Teachers notes: This game has not been piloted in a classroom. If you do use it in your classroom please give us feedback on what you did, how it worked, and what would make it better by emailing email@example.com.
To rebuild Kus-kus-sum to be the most productive it can be.
Map of Kus-kus-sum – this could be a printed map or you could draw one on a whiteboard
Kus-kus-sum Diagrams – they can be printed and pieced together or used to draw your own
Coloring sheets – or students can draw their own plants and animals
You can either organise students into teams or the whole class could be one team. Each team gets a map of Kus-kus-sum. The map(s) should be visible. The team(s) of students are going to try to create the most productive habitat at Kus-kus-sum by adding creatures, salt marsh plants and eelgrass to the estuary space through “earning” items as per the chart below. You must earn at least one tree or shrub and one salt marsh plant before you can earn any of the other items. The teacher can determine the method for “earning” items – could get them for answering questions, good behaviour etc…Once someone earns an item that person gets to color and/or place that item on the map. Facts about the item can be with the class by the student or teacher (see the fact sheets for a list of facts or students/teachers can come up with there own facts). You can trade a mix of estuary elements at anytime for other elements of equal point value. E.g. If you have 2 fish and 2 frogs you can trade them for an eelgrass or visa versa. At the end of the game the table with the most productive estuary wins. The most productive estuary is determined by adding up the points of all the elements on the table plus any extra points your estuary has received.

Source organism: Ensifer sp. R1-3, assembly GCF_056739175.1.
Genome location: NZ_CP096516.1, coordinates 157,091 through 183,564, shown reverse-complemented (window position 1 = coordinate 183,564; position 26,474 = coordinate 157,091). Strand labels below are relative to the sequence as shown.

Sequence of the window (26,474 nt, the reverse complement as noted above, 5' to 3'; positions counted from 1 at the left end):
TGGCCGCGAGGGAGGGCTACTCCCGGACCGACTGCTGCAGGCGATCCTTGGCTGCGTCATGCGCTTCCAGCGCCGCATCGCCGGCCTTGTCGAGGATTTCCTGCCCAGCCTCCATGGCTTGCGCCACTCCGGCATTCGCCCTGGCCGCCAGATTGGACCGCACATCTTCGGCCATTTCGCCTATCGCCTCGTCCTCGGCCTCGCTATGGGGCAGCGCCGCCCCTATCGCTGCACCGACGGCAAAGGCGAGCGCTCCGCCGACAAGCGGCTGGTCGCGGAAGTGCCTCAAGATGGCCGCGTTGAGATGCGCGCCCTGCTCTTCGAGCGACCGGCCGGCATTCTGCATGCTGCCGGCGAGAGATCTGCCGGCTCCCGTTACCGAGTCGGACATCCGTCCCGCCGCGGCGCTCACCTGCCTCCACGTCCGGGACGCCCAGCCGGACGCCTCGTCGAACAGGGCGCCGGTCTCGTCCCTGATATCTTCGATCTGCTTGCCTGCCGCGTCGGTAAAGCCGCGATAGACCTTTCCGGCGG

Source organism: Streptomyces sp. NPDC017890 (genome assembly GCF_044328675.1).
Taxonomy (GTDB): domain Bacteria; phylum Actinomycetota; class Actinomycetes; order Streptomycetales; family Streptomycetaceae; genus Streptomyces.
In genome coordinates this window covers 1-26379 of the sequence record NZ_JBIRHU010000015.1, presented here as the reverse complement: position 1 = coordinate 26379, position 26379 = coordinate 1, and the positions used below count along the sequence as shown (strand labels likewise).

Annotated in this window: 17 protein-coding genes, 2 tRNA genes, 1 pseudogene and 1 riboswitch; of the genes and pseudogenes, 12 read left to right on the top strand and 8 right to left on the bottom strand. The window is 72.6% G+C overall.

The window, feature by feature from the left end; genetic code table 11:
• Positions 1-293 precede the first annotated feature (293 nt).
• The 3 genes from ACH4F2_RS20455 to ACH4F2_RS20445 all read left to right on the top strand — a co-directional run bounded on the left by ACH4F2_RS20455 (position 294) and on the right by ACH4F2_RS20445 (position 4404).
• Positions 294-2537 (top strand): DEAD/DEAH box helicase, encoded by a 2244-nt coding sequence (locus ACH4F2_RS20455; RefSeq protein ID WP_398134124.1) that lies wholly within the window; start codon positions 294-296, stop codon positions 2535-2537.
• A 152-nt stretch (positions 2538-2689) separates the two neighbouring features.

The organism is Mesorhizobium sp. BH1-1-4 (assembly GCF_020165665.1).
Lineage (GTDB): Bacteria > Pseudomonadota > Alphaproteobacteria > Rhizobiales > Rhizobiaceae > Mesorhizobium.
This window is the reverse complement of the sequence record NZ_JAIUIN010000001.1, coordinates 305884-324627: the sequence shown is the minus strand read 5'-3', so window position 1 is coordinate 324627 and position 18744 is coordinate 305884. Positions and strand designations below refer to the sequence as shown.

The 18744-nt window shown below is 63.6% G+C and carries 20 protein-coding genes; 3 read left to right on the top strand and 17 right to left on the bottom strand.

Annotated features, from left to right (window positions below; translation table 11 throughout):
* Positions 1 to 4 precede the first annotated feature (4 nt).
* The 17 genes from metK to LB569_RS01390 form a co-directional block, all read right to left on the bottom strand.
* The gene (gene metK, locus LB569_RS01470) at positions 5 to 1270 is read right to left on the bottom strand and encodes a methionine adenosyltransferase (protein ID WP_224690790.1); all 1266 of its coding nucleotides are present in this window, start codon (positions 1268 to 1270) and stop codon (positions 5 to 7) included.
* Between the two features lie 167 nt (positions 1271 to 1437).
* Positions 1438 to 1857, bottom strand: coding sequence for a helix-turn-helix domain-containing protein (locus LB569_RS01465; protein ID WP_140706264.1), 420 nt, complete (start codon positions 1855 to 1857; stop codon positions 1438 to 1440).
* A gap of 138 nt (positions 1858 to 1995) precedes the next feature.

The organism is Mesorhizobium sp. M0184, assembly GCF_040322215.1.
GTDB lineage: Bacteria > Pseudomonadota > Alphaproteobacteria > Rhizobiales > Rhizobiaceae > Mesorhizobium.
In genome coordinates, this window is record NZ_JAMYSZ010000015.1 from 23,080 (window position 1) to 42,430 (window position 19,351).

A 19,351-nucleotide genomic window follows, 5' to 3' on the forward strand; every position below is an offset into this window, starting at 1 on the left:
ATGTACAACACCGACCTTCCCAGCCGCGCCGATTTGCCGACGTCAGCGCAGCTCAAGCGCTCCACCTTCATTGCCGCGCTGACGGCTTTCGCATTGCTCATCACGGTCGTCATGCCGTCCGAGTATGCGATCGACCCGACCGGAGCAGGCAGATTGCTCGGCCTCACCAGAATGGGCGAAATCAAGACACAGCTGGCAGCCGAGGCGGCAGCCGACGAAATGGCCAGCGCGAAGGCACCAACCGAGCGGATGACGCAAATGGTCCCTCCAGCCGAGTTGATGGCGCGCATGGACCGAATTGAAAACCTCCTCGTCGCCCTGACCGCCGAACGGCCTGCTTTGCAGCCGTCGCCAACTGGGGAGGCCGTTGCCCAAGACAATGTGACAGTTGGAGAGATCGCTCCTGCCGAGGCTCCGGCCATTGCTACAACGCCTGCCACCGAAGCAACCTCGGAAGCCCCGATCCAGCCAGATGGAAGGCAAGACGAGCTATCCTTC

Invetrbrates: Worms, shellfish
Amphibians: Frogs, newts
Birds: Heron, Brant Goose
Fish: Salmon, Sand lance
Salt Marsh: Silverweed, Cattails
Trees and Shrubs: Salmonberry, Cedar
Extra points are given for the following:
Diversity (having at least one of each element) = 100 points